at the foundry
We survey approximately eight
properties a week and 80 per cent
of their problems will be due to bad
workmanship. I believe the main
problem with the roofing industry is
the lack of regulation for company
set-up, meaning that anyone with
a ladder and any basic knowledge
can claim to be aroofer.
In 2000, the government
brought in legislation requiring
that a building notice must be
submitted when carrying out new
roof works, primarily to check
insulation values, but it also meant
that the inspectors could see the
standard of roofing being carried
out. More needs to be done
to further improve standards.
Plumbers and electricians have
their own registration bodies that
constantly check standards – it is
time for a similar body to regulate
roofing companies. We provide a
clear report service enabling the
homeowner to understand exactly
what condition their roof is in.
This can be the basis for litigation
if an individual has experienced
sub-standard works, but it needs
to become standard practice
throughout the industry.
BEST PRACTICE REPRESENTATIVE 2019
THE PARLIAMENTARY REVIEW
Highlighting best practice
28 | JOHN COUZENS ROOFING
To build our reputation, we started
taking on specialised leadwork for
other roofing and building companies
and the local council. This involved
taking on large refurbishment
works to Grade I and Grade II listed
buildings, while also repairing and
replacing roofs for private clients.
These jobs progressively included more
complicated leadworks, and this has
become our hallmark.
An accredited and reliable
service
Being a skilled roofer is a “hands-
on” occupation and the execution
of the works is very much down to
the ability of the individual carrying
them out. I believe that the passing-
down of the skills involved, and
the mentoring of experience, is of
paramount importance in continuing
our ability to maintain a homegrown,
skilled workforce. Over the years we
have inducted and trained 15 people,
some of whom have gone on to
utilise their skills abroad, while the
majority have become part of the local
skilledworkforce.
In 2002, we were one of only 500
construction companies in Britain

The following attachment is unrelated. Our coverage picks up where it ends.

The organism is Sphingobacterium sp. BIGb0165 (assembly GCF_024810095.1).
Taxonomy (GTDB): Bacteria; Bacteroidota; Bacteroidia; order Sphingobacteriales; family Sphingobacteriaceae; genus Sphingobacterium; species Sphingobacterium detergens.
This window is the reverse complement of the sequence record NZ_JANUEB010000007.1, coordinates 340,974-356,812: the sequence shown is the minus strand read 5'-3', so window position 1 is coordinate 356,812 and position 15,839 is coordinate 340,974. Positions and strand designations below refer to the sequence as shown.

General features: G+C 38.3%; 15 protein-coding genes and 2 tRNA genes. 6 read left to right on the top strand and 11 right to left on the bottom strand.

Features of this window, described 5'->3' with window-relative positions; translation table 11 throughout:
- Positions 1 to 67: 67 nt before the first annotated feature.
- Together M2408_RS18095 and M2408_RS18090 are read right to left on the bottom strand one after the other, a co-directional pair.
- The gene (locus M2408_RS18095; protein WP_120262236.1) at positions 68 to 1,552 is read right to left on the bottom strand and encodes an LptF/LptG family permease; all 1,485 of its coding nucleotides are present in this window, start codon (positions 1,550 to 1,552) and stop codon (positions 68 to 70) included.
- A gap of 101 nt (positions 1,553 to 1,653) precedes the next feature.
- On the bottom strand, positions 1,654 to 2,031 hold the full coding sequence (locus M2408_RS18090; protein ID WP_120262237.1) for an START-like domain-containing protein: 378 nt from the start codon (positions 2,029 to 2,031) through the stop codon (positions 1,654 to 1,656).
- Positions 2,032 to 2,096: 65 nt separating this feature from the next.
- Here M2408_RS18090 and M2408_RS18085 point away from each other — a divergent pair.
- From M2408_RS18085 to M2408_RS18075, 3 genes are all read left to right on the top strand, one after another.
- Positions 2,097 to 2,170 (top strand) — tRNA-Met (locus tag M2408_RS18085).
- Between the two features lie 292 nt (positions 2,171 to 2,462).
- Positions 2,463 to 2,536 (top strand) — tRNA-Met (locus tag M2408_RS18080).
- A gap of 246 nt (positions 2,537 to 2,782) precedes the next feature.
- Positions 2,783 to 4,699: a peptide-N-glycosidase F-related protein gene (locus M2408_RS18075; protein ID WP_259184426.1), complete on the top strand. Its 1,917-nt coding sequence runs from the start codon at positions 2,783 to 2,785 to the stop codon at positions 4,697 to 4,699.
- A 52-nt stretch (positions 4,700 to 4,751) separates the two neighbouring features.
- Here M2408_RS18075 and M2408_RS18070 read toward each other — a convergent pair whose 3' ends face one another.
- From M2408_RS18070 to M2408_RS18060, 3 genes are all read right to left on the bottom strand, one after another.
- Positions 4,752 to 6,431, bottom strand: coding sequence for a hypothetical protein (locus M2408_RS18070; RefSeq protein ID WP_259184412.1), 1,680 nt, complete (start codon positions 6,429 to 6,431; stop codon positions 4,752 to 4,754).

capable of meeting the qualifying
criteria to become a member of the
government-backed Quality Mark
scheme. We are also one of only a few
roofing companies in the southeast
of England to be recommended by
Which?
and we have been a member
of the Institute of Roofing since 1991.
We are proud to be a family-run
company, with my wife Alison and
daughter Louise running the business
administration. My twin sons Daniel
and George have worked for me since
they were 13 years old and now, at
the age of 30, supervise all of our
leadwork. The long-term plan is for
them both to take over the business.
My nephew Nikky is currently working
as an apprentice and my daughter-
in-law manages our IT. We have also
recently set up a social media presence
in order to enhance our exposure to
potential clients, enabling them to
see a current and regularly updated
showcase of our work.
As part of our community outreach,
we have sponsored Thanet Chess
for 15 years and in 2015 crafted a
brass chess piece for the local club.
We made a brass eagle for the local
Eagle House in 2010 and designed
and built a giant wheelbarrow, which
contributed to Broadstairs winning
the Britain in Bloom competition in
1997. We are also in the process of re-
roofing Piermont Hall, a Grade II listed
Georgian house in Broadstairs, for the
local council.
We are proud
to be a family-
run company
The big boat lift
29JOHN COUZENS ROOFING |
CONSTRUCTION & ENGINEERING
Unusual jobs
Since our inception in 1982, we have
encountered numerous unusual
projects. In the past, we repaired a
local Tudor house using oak trees
felled in a storm, which we shaped
to match the distinctively crooked
building. We have also designed and
fitted two A4 stainless steel balconies
on the Broadstairs seafront in 2015.
One of my most enjoyable but unusual
pursuits was building a 38-foot boat in
my garden with my son Daniel. When
it was completed in 2014 it was craned
over the house and was televised on
BBC and ITV.
We manufacture sash weights from
scrap lead and supply these to the
trade, as well as crafting tailored lead
hoppers. We built seven houses during
the last recession and built my two
sons’ houses and my two daughters’
extensions. It was a successful and
gratifying experience that assisted
us in helping new skilled tradesmen
complete their studies or work
experience and gain full qualification
from their respective guilds.